Bus transport: Is there a regulatory cycle?
organisation - competition, organisation - regulation, mode - bus, mode - bike
Regulatory reform, Regulatory cycles, Regulation, Public sector, Private sector, Private enterprise, Motor bus transportation, Intracity bus transportation, Intercity bus transportation, Governments, Competition, Bus transportation, Bus transit
In 1983 Douglas Needham's "The Economics and Politics of Regulation" propounded the dynamic nature of the regulatory phenomenon in a world of uncertainty, change and multiple, often conflicting, economic interests. The book's publication coincided with the early years of transport deregulation in the United States, but predated recognition in the transport sector of the significant distinction between competition "in the market" and "for the market". It did not therefore consider whether fluctuations between the domination of administration and that of free market forms, and between public and private sector responsibility for production of major utilities, were inherently perennial or whether there was a potential stable long term combination of public role as procurer and private sector role as supplier of these public utility services. This paper addresses that question in the context of two decades of experience of regulatory reform in the field of bus transport in developing and transitional economies as well as in industrialized countries. It analyzes a number of drivers of the cycle, including the adaptive, self-seeking behavior of suppliers and unrealistic aspirations of politicians, which ensure that stability will be hard to achieve, and concludes by setting out the structural and institutional requirements for a more robust and stable regulatory outcome.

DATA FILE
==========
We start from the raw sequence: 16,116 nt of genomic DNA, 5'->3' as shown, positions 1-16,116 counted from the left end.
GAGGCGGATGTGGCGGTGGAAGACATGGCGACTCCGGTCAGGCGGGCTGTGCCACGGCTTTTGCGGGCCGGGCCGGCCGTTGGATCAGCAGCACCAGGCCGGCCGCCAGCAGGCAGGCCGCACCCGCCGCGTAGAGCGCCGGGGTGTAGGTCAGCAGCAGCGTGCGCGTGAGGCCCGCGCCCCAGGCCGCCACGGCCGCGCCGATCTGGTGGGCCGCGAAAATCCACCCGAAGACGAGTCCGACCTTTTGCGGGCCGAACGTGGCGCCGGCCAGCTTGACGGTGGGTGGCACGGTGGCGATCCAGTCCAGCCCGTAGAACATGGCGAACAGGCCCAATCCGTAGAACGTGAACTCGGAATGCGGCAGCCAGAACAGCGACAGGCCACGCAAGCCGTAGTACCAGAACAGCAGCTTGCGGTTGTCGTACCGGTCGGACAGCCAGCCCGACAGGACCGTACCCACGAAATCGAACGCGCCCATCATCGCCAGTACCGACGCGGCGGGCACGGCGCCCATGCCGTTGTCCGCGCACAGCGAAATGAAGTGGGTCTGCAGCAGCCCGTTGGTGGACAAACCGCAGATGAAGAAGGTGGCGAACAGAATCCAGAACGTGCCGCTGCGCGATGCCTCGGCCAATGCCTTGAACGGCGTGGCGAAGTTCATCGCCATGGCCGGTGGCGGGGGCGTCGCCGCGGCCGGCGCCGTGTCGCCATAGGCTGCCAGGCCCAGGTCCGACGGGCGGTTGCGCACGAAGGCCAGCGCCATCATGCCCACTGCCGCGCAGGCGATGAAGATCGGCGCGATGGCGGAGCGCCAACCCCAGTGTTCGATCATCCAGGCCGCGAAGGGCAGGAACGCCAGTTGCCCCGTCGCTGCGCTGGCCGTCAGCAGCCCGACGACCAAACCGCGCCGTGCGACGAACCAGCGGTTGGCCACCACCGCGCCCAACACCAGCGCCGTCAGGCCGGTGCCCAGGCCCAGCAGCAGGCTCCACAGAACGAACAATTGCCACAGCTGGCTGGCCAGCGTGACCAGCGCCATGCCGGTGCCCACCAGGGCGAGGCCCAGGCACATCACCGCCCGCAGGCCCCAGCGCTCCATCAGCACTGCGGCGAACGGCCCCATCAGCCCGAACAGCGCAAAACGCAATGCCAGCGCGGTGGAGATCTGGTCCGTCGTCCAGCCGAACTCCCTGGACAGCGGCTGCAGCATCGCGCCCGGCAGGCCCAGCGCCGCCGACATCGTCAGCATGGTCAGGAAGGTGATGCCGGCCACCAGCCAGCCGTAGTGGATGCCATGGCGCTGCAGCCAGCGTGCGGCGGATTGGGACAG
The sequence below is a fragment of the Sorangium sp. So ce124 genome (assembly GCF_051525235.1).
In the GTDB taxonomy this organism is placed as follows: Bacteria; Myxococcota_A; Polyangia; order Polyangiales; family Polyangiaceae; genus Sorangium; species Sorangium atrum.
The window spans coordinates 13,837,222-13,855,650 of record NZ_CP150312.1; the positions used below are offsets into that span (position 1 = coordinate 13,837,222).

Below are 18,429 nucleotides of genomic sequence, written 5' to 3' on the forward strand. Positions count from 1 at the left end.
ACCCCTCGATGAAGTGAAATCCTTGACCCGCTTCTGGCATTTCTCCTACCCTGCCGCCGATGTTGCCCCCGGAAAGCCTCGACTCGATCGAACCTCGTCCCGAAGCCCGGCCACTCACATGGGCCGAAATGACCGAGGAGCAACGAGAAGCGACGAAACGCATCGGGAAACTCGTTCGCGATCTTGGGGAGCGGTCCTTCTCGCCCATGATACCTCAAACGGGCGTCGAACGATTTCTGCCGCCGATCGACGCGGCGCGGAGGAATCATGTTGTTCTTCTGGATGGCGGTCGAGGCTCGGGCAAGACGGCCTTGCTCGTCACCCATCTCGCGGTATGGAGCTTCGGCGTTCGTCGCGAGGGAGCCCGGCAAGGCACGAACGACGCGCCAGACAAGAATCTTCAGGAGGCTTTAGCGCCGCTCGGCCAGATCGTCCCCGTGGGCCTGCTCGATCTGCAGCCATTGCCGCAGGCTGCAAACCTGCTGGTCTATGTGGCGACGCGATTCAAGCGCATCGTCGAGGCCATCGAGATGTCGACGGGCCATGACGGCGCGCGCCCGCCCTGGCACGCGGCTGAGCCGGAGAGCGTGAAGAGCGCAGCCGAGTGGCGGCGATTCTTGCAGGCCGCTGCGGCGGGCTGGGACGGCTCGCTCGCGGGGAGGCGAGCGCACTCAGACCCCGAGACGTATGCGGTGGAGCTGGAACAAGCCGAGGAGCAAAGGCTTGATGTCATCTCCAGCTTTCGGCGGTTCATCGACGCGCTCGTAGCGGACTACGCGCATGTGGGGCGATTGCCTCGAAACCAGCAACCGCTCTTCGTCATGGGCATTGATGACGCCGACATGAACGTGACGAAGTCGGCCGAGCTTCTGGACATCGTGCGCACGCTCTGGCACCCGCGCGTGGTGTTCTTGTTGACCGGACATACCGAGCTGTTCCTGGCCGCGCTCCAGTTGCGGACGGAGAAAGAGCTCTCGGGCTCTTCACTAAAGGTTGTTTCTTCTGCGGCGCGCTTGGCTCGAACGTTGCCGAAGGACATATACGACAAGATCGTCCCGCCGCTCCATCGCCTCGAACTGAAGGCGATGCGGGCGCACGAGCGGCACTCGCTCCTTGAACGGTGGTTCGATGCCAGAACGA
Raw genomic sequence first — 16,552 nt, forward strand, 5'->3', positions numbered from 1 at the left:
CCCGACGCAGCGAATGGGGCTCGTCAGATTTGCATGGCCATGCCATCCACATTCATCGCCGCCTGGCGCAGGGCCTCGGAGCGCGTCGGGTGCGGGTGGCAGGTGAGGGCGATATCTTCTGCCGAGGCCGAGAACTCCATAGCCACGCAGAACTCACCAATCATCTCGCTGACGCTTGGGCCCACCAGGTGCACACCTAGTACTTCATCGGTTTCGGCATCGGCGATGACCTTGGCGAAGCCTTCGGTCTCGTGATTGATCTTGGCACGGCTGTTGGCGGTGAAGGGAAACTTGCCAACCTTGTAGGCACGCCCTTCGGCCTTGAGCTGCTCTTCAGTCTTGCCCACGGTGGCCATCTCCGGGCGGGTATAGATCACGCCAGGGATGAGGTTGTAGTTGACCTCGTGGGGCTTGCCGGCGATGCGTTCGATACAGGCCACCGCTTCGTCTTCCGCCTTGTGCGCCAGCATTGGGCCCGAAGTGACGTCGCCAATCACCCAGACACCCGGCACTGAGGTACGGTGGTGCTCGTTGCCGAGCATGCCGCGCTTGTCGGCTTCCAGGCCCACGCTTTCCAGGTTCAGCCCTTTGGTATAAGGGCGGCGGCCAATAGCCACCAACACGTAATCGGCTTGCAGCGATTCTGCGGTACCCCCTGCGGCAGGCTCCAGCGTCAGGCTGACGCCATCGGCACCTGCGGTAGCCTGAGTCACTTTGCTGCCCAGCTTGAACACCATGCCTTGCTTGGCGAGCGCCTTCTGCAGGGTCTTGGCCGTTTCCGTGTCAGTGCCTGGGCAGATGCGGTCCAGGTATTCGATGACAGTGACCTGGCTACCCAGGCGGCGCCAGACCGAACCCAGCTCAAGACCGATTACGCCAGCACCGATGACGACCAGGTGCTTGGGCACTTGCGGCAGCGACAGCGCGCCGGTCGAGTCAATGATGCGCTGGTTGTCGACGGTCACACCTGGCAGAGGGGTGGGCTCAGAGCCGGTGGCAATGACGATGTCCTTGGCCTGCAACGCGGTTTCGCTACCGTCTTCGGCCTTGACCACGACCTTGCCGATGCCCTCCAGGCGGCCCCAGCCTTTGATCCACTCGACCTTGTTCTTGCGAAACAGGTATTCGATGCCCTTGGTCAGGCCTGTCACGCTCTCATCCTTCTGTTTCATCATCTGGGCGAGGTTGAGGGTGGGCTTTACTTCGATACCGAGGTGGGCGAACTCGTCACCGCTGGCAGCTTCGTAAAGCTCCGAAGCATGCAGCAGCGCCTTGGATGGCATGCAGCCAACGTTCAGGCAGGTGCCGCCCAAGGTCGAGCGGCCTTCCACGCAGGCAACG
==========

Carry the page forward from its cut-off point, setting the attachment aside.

Gwilliam, Ken, (2008). Bus transport: Is there a regulatory cycle?,Transportation Research Part A: Policy and Practice, Volume 42, Issue 9, pp 1183-1194.